Discovery of ‘fluffiest’ ever galaxies baffle scientists
Astronomers are baffled by a recent discovery of ‘fluffiest’ ever galaxies nearly as wide as our Milky Way galaxy some 300 million light-years away because of their puffed up nature. Researchers are looking for answers to questions about the origins of these galaxies and whether they were once successful star nurseries that ended up like the way they are now.
The discovery was made by an international team of researchers led by Pieter van Dokkum at Yale University using the W. M. Keck Observatory and published in the Astrophysical Journal Letters. The surprising bit about these galaxies is that despite their enormous size like our Milky Way, they only pack 1 per cent as many stars.
Astronomers combined results from one of the world’s smallest telescopes as well as the largest telescope on Earth to confirm their latest discovery. Using the Dragonfly Telephoto Array and its 14-centimeter state of the art telephoto lens cameras, the researchers produced digital images of the very faint, diffuse objects. Then using the Keck Observatory’s 10-meter Keck I telescope and its Low Resolution Imaging Spectrograph, they separated the light of one of the objects into colors that diagnose its composition and distance.
Researchers reveal that the distance was what seal the deal for them. The data from Keck Observatory showed the diffuse “blobs” are very large and very far away, about 300 million light-years, rather than small and close by. The blobs can now safely be called Ultra Diffuse Galaxies (UDGs).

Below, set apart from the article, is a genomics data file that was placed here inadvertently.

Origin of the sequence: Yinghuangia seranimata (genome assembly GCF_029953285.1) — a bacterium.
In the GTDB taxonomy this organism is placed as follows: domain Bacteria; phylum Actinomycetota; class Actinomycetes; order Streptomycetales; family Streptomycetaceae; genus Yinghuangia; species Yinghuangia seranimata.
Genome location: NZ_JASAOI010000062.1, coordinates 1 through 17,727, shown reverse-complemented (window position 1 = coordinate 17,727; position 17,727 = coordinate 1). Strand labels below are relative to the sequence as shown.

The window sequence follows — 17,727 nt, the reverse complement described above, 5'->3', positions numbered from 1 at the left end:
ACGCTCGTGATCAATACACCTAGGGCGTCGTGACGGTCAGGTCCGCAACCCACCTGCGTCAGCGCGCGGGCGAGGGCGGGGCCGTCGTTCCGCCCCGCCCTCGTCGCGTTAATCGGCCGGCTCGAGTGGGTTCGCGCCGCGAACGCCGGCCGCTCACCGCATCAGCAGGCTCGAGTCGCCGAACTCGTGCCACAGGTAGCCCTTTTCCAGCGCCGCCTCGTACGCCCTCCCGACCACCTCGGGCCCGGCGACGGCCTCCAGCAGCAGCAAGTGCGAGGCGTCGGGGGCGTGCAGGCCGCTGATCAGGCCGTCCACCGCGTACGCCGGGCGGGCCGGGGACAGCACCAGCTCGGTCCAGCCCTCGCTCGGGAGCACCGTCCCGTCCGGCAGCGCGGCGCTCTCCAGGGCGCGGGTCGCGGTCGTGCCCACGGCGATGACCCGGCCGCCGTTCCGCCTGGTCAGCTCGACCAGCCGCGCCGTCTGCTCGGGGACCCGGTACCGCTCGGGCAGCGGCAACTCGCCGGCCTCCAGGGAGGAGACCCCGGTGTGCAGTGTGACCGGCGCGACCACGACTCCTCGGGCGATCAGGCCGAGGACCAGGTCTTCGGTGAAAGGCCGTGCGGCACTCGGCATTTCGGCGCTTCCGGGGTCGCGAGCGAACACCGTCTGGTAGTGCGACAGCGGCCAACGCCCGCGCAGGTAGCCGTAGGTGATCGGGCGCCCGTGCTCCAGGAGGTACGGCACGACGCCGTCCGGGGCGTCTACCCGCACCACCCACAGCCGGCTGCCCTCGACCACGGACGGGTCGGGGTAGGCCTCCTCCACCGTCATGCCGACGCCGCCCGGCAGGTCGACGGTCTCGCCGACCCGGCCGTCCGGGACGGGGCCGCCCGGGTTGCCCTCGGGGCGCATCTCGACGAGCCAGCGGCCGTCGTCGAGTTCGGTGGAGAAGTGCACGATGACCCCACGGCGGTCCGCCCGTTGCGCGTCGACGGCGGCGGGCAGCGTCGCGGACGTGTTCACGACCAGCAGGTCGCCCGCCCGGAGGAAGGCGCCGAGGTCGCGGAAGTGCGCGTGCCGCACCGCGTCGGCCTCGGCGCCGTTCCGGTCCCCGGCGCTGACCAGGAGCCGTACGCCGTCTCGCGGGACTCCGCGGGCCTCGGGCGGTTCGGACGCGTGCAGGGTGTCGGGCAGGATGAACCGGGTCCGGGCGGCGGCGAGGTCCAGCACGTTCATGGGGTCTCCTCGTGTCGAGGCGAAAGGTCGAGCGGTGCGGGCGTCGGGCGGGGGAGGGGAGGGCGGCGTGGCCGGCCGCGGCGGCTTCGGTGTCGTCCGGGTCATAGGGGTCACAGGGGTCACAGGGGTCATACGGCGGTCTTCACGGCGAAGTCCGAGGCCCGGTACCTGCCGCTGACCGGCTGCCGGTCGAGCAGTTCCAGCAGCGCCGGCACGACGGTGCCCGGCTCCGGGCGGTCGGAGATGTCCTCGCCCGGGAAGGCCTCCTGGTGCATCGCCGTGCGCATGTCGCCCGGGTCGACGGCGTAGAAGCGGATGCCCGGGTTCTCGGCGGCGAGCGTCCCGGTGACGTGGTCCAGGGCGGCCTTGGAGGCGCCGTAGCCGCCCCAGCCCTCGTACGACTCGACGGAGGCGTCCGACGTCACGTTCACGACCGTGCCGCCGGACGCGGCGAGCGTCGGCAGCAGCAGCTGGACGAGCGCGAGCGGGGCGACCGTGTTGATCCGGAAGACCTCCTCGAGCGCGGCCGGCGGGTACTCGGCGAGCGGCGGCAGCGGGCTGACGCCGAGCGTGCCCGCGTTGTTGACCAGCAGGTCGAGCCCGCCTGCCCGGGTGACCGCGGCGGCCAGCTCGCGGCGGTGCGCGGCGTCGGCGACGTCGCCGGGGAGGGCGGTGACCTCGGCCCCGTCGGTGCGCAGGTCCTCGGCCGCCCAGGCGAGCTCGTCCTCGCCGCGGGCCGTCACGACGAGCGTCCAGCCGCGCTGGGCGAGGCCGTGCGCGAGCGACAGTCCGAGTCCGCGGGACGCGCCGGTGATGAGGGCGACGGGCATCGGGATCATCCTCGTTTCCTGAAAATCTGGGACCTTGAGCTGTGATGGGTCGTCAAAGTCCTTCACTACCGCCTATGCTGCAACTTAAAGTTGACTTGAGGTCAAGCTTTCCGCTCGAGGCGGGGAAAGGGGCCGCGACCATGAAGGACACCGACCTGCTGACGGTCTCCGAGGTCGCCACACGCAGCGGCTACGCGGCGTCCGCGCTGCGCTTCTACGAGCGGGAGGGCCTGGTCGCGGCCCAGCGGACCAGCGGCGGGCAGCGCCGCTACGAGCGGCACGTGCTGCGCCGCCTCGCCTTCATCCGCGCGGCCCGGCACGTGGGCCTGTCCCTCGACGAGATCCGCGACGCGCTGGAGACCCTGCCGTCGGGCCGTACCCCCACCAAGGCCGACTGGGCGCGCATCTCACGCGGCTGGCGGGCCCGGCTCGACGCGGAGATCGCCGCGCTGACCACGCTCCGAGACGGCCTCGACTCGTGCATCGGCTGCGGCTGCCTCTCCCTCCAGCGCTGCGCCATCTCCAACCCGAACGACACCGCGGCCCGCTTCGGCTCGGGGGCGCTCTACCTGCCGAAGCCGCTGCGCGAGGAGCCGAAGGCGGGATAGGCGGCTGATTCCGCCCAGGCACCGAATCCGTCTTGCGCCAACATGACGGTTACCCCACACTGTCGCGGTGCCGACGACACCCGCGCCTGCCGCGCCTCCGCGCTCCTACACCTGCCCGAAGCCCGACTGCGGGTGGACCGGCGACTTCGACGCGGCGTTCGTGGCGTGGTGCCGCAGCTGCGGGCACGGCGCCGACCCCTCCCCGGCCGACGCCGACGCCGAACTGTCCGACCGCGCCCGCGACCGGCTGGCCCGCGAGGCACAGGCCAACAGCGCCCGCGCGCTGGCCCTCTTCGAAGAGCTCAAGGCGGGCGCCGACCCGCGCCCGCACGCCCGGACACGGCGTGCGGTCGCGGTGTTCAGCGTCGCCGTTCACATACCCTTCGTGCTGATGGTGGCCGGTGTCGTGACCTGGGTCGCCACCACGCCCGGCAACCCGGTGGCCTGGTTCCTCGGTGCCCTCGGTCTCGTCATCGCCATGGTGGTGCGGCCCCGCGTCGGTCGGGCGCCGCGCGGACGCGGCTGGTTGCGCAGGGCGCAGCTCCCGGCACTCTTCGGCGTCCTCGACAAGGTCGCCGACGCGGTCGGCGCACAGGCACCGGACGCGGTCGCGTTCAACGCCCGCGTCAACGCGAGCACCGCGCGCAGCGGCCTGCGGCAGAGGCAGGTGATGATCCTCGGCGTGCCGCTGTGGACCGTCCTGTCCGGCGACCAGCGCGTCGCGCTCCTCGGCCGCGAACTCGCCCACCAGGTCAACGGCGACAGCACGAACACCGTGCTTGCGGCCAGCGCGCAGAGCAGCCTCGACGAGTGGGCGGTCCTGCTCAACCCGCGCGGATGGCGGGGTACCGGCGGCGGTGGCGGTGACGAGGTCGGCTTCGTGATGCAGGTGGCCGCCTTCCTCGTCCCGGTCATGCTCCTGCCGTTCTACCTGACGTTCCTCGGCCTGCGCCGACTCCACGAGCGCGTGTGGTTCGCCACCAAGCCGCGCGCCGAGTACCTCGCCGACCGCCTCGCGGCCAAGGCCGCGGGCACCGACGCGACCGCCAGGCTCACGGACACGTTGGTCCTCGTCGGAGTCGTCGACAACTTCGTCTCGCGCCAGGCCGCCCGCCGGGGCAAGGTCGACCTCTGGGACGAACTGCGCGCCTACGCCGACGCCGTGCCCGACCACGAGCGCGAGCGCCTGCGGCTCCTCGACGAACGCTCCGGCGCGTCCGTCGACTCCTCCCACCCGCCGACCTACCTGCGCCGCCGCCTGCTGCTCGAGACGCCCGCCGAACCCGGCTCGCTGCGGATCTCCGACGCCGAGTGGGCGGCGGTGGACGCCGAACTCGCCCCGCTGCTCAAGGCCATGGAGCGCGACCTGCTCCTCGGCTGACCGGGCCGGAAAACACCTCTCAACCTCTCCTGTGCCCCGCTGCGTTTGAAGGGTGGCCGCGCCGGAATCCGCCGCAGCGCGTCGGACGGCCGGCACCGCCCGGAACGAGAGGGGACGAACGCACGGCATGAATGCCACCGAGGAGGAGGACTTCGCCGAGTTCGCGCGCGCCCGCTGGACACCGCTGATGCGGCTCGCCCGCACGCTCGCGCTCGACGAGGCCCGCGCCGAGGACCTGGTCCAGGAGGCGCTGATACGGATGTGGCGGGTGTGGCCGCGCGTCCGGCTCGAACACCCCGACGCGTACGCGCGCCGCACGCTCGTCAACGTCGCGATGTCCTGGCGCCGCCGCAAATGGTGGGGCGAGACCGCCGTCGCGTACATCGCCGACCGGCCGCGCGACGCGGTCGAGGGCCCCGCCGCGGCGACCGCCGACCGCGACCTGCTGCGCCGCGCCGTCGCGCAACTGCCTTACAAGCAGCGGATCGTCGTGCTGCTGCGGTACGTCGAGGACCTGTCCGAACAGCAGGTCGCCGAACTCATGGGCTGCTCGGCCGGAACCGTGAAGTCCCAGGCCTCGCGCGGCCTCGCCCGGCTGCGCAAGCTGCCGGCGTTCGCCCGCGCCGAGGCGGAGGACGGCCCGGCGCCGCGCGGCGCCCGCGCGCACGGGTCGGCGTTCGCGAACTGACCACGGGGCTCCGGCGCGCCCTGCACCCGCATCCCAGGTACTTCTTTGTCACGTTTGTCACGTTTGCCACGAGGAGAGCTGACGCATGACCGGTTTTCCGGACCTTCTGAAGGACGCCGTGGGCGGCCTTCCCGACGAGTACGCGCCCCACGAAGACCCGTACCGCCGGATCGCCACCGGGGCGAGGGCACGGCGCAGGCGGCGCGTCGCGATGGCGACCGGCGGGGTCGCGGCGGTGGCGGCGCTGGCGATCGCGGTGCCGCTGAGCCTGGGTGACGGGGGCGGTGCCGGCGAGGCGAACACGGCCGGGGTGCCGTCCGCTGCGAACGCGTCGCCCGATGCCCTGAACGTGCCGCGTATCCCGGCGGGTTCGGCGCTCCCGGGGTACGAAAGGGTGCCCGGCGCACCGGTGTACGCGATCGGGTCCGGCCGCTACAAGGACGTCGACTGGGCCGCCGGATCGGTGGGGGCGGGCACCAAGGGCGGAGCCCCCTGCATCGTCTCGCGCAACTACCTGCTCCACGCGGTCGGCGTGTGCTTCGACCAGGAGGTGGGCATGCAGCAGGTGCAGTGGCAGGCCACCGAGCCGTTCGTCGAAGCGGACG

Comparing the newly discovered galaxies with the Milky Way, van Dokkum said that if we consider our galaxy as a sea of stars, then the newly discovered galaxies are like wisps of clouds.
“We are beginning to form some ideas about how they were born and it’s remarkable they have survived at all. They are found in a dense, violent region of space filled with dark matter and galaxies whizzing around, so we think they must be cloaked in their own invisible dark matter ‘shields’ that are protecting them from this intergalactic assault”, added van Dokkum.
Researchers found the UDGs in an area of the sky called the Coma cluster, where thousands of galaxies have been drawn together in a mutual gravitational dance.
“Our fluffy objects add to the great diversity of galaxies that were previously known, from giant ellipticals that outshine the Milky Way, to ultra compact dwarfs,” said University of California, Santa Cruz Professor Jean Brodie.
According to Roberto Abraham, of the University of Toronto, one of the biggest challenges for them is to figure out where these mysterious objects came from and whether they are ‘failed galaxies’ that started off well and then ran out of gas?
Abraham added that questions such as were they once normal galaxies that got knocked around so much inside the Coma cluster that they puffed up? Or are they bits of galaxies that were pulled off and then got lost in space? also remain to be answered.
The key next step in understanding UDGs is to pin down exactly how much dark matter they have. Making this measurement will be even more challenging than the latest work.